Hearthstone Coffee House & Pub aims to enrich its community with its café drinks, food, and craft beers and by giving 10 cents of each beverage sold to a different local charity every month. The day begins with baristas pulling precise shots of espresso and steaming pitchers of milk, which accentuate breakfast sandwiches and fresh-baked morsels of coffeecake or scones. Later on, lunch-goers tear into caprese-salad sandwiches and after-work visitors pair draft beers with flatbread pizzas, soups and salads, or artisan sandwiches. Live music serenades the café Thursday–Saturday, with tunes from celtic musicians, singer-songwriters, and open-mic artists.
Hearthstone makes good on its name with a working stone fireplace topped by a dark wooden mantel that draws attention from diners throughout the interior. Low leather armchairs form a cozy circle around its comforting presence, and its firelight is augmented by a chandelier hanging overhead. Framed art punctuates the tranquil tan walls, which surround scattered clusters of tables and standalone chairs that feel at home in their solitude. At the bar, painted flames crown the menu boards and a rustic chandelier resembling twisted antlers stretches over patrons' heads.
When the Perry and Burke families joined forces to open Sweet n Swirly, they shared a vision of promoting a healthier alternative to ice cream. Neither family could have predicted, however, how quickly that vision would catch on.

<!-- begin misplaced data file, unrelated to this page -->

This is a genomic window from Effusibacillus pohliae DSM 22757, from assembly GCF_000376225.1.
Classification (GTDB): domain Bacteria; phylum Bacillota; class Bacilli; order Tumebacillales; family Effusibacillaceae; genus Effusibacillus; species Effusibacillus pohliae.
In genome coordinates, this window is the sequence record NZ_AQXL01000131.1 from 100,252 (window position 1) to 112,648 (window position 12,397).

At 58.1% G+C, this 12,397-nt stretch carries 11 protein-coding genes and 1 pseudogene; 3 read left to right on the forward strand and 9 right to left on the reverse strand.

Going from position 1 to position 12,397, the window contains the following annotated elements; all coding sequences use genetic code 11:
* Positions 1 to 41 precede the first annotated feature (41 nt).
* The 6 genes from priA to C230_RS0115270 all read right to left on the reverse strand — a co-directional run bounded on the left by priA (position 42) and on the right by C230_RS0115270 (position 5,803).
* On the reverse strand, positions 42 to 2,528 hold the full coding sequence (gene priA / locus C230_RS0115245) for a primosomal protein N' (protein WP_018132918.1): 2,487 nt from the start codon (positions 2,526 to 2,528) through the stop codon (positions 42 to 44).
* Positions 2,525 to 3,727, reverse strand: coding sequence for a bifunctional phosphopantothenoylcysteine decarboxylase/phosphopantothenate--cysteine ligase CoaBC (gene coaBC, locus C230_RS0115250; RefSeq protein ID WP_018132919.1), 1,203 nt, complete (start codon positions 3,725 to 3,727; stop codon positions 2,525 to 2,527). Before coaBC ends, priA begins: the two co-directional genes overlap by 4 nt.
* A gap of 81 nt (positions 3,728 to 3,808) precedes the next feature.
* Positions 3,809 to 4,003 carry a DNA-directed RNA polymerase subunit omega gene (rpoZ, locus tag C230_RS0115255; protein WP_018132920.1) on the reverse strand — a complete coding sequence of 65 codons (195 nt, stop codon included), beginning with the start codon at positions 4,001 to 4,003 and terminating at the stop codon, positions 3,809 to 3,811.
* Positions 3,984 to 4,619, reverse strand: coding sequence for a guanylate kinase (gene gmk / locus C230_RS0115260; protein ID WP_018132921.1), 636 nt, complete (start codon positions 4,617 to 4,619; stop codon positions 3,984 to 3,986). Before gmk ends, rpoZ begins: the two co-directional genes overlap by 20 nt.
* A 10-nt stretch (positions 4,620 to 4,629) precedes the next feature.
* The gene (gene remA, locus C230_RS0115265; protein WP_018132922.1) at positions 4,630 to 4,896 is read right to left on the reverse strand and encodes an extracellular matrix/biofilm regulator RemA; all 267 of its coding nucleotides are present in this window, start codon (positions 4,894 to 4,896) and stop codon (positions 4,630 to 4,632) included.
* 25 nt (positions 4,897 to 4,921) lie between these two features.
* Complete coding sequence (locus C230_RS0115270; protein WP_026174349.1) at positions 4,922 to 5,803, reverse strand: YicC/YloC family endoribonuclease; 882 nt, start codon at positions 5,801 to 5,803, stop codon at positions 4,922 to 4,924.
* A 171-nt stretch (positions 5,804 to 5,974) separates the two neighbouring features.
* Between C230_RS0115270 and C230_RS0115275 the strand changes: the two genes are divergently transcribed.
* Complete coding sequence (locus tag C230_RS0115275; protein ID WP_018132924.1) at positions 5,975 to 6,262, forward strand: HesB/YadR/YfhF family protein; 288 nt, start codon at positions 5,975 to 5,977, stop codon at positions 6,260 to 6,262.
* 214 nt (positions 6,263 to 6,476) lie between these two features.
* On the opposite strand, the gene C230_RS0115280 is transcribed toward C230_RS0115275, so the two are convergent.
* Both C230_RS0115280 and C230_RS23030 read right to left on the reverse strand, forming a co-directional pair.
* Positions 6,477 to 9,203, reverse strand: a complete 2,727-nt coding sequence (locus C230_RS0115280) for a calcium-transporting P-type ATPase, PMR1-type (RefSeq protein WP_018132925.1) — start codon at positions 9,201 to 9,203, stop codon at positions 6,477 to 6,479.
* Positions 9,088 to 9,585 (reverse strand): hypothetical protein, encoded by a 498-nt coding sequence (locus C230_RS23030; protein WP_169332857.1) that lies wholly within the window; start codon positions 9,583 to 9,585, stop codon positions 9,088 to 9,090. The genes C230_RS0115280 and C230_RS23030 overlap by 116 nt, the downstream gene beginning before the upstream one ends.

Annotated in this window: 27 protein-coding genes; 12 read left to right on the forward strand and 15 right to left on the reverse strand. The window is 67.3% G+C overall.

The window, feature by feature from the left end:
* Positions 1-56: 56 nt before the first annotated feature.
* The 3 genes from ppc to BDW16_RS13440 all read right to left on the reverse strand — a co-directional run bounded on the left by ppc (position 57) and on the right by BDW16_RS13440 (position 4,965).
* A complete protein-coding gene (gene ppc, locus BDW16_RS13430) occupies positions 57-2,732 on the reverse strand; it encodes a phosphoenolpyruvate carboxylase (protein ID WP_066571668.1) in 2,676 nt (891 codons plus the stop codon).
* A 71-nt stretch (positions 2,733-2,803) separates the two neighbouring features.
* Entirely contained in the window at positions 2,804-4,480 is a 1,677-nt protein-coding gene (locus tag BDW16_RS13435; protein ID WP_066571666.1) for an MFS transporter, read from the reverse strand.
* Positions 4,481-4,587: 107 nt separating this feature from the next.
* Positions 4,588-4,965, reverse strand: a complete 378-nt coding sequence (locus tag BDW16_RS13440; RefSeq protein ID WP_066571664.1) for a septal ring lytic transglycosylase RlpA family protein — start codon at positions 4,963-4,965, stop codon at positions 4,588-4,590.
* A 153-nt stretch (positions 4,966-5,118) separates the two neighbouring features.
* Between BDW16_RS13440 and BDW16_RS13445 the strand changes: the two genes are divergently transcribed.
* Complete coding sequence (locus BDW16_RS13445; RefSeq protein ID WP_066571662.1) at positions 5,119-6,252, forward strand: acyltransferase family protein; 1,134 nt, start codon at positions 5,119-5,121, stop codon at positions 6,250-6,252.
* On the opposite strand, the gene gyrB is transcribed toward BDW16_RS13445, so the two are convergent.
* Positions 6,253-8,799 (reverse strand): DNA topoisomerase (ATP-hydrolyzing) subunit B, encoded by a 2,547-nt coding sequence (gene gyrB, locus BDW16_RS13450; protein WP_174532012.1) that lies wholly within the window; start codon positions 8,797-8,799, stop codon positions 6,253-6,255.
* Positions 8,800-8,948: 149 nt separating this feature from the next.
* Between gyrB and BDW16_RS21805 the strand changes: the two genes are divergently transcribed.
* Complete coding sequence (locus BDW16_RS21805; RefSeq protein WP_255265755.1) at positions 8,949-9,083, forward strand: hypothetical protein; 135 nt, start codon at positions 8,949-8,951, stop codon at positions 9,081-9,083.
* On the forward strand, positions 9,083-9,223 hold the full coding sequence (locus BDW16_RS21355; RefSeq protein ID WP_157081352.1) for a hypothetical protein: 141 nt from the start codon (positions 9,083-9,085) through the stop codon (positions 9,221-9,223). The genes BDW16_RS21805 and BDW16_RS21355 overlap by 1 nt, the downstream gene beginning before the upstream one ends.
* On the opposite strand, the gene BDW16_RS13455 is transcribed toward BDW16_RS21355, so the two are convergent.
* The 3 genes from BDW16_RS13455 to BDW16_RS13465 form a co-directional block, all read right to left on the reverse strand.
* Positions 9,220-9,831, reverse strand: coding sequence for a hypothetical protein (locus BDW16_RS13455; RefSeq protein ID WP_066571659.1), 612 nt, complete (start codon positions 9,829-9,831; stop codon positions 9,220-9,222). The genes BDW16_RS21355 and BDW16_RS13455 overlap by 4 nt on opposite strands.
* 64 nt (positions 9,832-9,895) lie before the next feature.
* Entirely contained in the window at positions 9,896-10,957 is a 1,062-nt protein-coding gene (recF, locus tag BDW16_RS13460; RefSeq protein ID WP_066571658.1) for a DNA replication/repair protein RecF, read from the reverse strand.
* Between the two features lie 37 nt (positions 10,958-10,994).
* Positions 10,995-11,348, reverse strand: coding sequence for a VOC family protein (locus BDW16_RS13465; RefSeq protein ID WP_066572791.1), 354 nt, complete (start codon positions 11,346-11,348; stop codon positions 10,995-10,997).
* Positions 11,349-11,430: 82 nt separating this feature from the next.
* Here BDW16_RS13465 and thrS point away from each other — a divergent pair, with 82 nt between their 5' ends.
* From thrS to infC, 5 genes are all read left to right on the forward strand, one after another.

Today, visitors stream into a trio of cheery, welcoming locations in Kentucky and Indiana, eagerly sidling up to self-serve stations that protrude from walls painted in vibrant pinks and purples. These stations pump out 10 creamy flavors at any given time, including no-sugar-added options and nondairy sorbets.
The ever-changing lineup of flavors runs the gamut from refreshing to decadent. On one side of the spectrum are tart, summery variations such as blueberry, ginger lemonade, and non-dairy sorbet, whereas choices inspired by more traditional desserts include peanut butter and root-beer float. A candy wall proffers toppings such as jellybeans and chocolate sunflower seeds.
The lavender-and-green-tiled wall at Purple Tree Yogurt is certainly eye catching, but customers gravitate toward it for a different reason. It holds the pumps that they use to self-serve the shop's selection of natural frozen yogurt. After swirling any combination of flavors, customers then bedeck their creations with toppings such as nuts, chocolate chips, jellybeans, cereal, and fresh fruit.
At Brew'ha Coffee House, patrons recline in comfy chairs and leather couches amid walls painted with earth-toned swirls. As they sip on the baristas' drink creations, guests feel their heartbeats pick up with caffeinated espresso concoctions, their body heat cool down with blended fruit smoothies, or their fingers warm up flavored milk steamers. On Monday night, open-mic sessions give coffee beans a chance to read poetry about the highs and lows of being roasted. For an offsite fix, Brew'ha maintains a satellite location at Park View Hospital.